The SEC on Thursday withdrew an insider trading complaint against one of its most prominent targets in a generation— former Goldman Sachs board member and McKinsey & Co. leader Rajat K. Gupta.
Gupta had sued the agency, arguing that it trampled his rights by filing the case in an administrative forum instead of in federal court, where he would have greater legal protections and the right to a trial by jury. Gupta won a procedural round in July when a federal judge ruled he could proceed with his lawsuit against the SEC.
But Gupta isn’t out of the woods. Under a pact disclosed Thursday, the SEC reserved the right to file insider trading charges against him in federal court.
The SEC staff “is fully committed to the case and will proceed as appropriate,” SEC spokesman John Nester said.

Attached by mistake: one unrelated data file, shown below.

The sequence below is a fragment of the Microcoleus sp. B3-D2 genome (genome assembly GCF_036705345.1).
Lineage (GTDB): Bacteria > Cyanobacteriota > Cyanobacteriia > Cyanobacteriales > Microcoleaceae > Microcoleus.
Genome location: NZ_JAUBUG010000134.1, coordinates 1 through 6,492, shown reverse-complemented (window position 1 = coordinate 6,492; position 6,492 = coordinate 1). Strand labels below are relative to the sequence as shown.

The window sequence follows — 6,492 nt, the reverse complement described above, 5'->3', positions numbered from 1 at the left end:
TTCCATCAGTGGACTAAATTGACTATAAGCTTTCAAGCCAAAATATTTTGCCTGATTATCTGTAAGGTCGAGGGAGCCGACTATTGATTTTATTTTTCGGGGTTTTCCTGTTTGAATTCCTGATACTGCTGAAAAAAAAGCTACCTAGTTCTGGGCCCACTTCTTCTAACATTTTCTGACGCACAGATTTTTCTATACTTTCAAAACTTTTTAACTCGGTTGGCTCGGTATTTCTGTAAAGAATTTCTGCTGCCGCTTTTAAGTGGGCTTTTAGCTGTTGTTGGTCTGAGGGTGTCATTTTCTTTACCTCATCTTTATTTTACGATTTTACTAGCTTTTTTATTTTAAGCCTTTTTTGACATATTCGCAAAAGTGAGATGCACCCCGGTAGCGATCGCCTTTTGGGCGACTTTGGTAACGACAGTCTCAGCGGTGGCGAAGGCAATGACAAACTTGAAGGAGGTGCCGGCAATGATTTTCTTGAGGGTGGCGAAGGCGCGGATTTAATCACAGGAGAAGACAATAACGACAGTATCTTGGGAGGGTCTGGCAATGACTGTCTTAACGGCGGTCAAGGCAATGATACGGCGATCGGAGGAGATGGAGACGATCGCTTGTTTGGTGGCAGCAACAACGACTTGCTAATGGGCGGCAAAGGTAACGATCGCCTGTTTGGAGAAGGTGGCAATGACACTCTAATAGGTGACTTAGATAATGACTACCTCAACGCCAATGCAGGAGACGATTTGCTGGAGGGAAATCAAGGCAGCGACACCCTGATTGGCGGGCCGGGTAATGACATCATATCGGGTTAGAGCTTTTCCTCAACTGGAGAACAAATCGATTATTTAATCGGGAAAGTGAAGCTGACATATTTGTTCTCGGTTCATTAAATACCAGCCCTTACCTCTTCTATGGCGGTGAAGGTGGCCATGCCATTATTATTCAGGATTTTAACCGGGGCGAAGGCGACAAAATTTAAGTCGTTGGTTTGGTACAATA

Gary P. Naftalis, a lawyer for Gupta, declared victory in Gupta’s lawsuit against the SEC. He added that the SEC’s allegations against Gupta “are totally baseless and cannot withstand scrutiny.”
The SEC had accused Gupta of leaking boardroom secrets to hedge fund billionaire Raj Rajaratnam, and it filed its case shortly before Rajaratnam went on trial this year. The Galleon Management boss was convicted in one of the more sensational insider trading cases in years.
The SEC’s case against Gupta had been scheduled to advance to an administrative trial weeks ago, but an administrative judge in June postponed the proceeding for six months.
The Justice Department, which named Gupta an unindicted co-conspirator in the Rajaratnam case, sought a delay, which suggested it is still interested in Gupta, according to a Reuters report.